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In Hernando County, a river is dying, but it doesn't have to

As if it weren't obvious from the mats of gray-green algae covering the Weeki Wachee River's once-sugary white bed, the state has made it official:

According to the Florida Department of Environmental Protection, the river is classified as "impaired."

Here's some other stuff that's obvious: The Weeki Wachee is the marquee natural resource and attraction in Hernando County. We need to protect it. The first step in doing so should be passing an ordinance limiting fertilizer use. And the county needs to get busy and do this as soon possible and make the law as tough as possible.

The "impaired" designation isn't new. It showed up in a 2009 state Department of Environmental Protection report that cited elevated levels of nitrogen.

This is what feeds the snakelike strands of algae that look bad when they're growing and worse when they start to decay. That's also when they promote blooms of algae that consume dissolved oxygen that fish and all other aquatic animals need to live.

I feel bad that news of the river's impairment slipped my notice, but a little better because it also escaped the attention of a lot of knowledgeable environmentalists and county workers.

It came up because one of these county workers, planner Pat McNeese, was asked to follow up when the County Commission made an earlier decision to not protect the river.

That was in May, when it voted to opt out of a state requirement for the inspection of septic tanks close to major springs such at the Weeki Wachee.

In a token show of concern, commissioners then asked county staffers to look into the cause of the high — and steadily growing — nitrogen levels in the spring-fed river.

That assignment went to McNeese, who on Tuesday is set to tell the commission that nitrogen from organic sources may be part of the problem, but that a much bigger part is nitrogen from lawn fertilizer that seeps into the aquifer.

So, now we come to the fertilizer ordinance: State law requires the ordinance in counties with impaired bodies of water.

McNeese's recommendation will be that passing one can wait awhile. The county has to renew a stormwater runoff permit next year and hire a consultant to do so. It makes sense for the consultant to check into a fertilizer ordinance, she said.

Maybe. But it makes a lot more sense to do it now. And it makes sense to pass something far more strict than the nearly meaningless model law that state lawmakers approved at the urging of the turf grass industry.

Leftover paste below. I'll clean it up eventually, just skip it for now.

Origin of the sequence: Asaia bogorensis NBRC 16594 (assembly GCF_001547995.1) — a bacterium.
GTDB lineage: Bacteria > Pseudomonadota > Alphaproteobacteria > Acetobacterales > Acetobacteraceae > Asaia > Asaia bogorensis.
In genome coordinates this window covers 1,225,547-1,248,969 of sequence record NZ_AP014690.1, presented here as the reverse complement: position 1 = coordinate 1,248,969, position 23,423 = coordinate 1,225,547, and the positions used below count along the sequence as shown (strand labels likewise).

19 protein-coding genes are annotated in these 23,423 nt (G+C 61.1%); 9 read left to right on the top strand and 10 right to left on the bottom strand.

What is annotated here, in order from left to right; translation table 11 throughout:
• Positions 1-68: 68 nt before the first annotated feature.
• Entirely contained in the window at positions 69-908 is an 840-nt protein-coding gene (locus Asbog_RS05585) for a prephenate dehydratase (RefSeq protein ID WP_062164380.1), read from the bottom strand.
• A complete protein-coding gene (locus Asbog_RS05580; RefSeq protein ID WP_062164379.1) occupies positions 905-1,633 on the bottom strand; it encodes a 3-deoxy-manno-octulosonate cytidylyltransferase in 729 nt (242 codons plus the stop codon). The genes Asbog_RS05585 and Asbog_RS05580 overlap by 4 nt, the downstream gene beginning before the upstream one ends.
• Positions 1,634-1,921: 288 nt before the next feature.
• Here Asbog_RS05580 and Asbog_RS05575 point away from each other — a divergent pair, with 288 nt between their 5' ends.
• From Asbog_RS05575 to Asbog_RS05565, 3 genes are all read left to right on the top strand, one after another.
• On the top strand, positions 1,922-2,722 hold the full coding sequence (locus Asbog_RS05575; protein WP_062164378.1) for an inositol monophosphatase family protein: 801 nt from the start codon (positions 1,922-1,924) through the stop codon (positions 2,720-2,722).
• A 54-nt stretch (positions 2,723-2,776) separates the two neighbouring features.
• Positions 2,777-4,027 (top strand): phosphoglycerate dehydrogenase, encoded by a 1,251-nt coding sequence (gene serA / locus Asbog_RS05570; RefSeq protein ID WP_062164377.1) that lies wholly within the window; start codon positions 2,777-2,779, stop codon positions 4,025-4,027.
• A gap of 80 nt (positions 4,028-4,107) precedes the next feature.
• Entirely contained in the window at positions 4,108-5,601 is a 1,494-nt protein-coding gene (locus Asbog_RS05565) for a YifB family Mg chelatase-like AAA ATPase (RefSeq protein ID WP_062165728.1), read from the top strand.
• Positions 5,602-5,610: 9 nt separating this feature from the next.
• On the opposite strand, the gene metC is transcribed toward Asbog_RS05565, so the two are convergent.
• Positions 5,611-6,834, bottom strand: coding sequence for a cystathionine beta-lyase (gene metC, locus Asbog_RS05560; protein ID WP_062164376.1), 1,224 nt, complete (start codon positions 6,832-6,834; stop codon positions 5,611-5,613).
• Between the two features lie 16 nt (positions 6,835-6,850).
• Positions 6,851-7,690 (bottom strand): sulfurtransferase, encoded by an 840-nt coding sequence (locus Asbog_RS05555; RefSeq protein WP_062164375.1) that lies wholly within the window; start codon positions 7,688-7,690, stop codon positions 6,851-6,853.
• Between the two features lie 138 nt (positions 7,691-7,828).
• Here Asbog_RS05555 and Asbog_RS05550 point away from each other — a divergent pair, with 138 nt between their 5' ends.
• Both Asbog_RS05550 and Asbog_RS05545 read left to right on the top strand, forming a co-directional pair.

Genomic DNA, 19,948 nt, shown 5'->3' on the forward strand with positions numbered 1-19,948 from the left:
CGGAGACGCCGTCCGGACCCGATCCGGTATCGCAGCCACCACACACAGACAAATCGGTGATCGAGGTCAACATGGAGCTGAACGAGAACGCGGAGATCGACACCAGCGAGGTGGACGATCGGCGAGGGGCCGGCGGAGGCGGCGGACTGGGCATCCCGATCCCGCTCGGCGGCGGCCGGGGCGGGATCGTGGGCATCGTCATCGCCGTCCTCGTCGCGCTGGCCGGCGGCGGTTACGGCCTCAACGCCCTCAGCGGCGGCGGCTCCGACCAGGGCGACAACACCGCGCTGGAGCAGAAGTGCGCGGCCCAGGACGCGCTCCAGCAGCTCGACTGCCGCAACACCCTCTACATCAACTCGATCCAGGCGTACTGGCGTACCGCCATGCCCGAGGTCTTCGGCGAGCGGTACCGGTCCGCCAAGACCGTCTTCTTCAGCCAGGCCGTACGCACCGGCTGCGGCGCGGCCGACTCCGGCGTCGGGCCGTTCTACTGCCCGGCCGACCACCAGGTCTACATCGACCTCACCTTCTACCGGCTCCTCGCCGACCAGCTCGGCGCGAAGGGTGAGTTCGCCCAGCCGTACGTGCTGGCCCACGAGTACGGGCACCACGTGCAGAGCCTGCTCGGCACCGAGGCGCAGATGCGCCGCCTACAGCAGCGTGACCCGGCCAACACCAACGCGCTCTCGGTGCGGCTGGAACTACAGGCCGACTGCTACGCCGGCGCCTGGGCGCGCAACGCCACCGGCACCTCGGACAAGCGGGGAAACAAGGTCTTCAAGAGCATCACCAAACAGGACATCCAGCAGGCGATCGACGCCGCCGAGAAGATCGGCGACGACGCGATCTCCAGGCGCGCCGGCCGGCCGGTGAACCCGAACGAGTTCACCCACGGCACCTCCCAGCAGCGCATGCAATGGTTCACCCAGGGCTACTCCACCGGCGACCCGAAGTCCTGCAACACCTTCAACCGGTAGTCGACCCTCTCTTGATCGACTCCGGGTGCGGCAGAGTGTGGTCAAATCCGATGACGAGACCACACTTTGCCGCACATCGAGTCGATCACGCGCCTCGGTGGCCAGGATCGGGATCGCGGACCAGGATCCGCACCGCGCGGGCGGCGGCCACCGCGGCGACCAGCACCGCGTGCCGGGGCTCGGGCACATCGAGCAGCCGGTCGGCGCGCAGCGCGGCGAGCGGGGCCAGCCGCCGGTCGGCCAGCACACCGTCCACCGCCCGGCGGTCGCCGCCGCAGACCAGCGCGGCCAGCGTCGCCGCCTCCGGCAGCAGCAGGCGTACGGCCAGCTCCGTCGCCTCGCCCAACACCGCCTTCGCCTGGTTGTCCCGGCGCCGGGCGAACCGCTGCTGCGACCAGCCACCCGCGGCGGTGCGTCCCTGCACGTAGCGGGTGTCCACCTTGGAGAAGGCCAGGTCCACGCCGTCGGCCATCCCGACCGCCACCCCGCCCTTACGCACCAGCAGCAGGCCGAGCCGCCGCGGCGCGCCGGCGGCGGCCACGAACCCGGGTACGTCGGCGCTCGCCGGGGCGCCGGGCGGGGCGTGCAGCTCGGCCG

"It's super wimpy," said Cris Costello, who monitors this issue statewide for Sierra Club Florida.

Costello said there's nothing stopping the county from banning applications of fertilizer during the rainy season or near bodies of water, or from demanding that homeowners use certain types of fertilizer, such as slow-release varieties that are less likely to end up in our groundwater.

And the county does not need a consultant to come up with an ordinance. It could easily use an ordinance from the 48 other cities and counties that have already passed "strong" ones, Costello said.

You'll hear complaints from lawn services, whose business might be harmed, but — I bet — not crippled. Fertilizer makers and landscaping companies are adapting to these new rules all over the United States.

And let's compare any financial hit they might take to the harm that further degradation of the river will do to home values and tourism.

Nobody ever sold a house or a hotel stay using the word "impaired."

• • •

There's a good reason I was anti-Twitter.

A couple of years ago, I put one of these little notes on the bottom of a column to announce that I planned to start tweeting regularly and, in response, attracted precisely one follower.

I tweeted that fact and nothing again, ever. Twitter was an empty fad, I was sure, the pet rock of the digital age.

It's still around, of course, and the social media gurus at this paper say it's actually the best way for columnists to attract more online readers.

So, I plan to give it another try. Want to find out which local charity just got a sizable donation from Jon Bon Jovi? Want to know where to pick the sweetest, plumpest muscadine grapes in the county, or check out tidbits about the elections? Go to Twitter.com/@ddewitttimes.

More than one of you, please.

In Hernando County, a river is dying, but it doesn't have to 08/11/12 [Last modified: Saturday, August 11, 2012 3:40pm]
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